Men. You can’t live with ’em and you can’t let ’em die. At least that’s the thinking in “Giselle,” the Romantic gold standard of any traditional ballet company in which the heroine falls for the wrong man, goes insane, perishes and is reborn as a Wili, a vampire-like creature that takes revenge on her fraudulent beau, only to let him live in the end.
Dada Masilo's “Giselle.” Photograph by Kevin Parry
The son of a painter and a set designer, director/choreographer Jean-Christophe Maillot was, it seems, destined to have a life in the theater. Born and raised in Tours, in central France, in 1960, he studied dance and piano at the Conservatoire Nacional de Région de Tours before joining the Rosella Hightower International School of Dance in Cannes.Continue Reading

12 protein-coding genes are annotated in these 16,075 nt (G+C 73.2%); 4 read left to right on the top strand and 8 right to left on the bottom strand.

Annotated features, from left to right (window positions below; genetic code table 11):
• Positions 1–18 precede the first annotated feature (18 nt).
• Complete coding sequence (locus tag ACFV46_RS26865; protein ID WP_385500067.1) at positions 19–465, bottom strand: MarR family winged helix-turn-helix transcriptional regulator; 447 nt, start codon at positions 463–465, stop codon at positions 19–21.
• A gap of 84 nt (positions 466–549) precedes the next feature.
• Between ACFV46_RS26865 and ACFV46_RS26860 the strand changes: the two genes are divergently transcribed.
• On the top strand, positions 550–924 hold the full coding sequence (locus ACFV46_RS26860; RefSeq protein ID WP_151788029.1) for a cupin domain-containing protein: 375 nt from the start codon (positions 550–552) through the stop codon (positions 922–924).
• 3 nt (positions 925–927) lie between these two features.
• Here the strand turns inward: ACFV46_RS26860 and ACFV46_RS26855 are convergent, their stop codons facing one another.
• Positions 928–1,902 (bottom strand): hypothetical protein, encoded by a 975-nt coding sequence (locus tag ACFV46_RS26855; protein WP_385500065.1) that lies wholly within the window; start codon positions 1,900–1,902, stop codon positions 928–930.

One would think that a dance inspired by the events of the January 6 insurrection—yes, a dance!—would not be the ideal stuff of theater, but the eight members of Laurie Sefton Creates (formerly Clairobscur Dance Company), succeeded in giving life to Sefton’s premiere “Herd. Person?”, while the dance, itself, was occasionally problematic.Continue Reading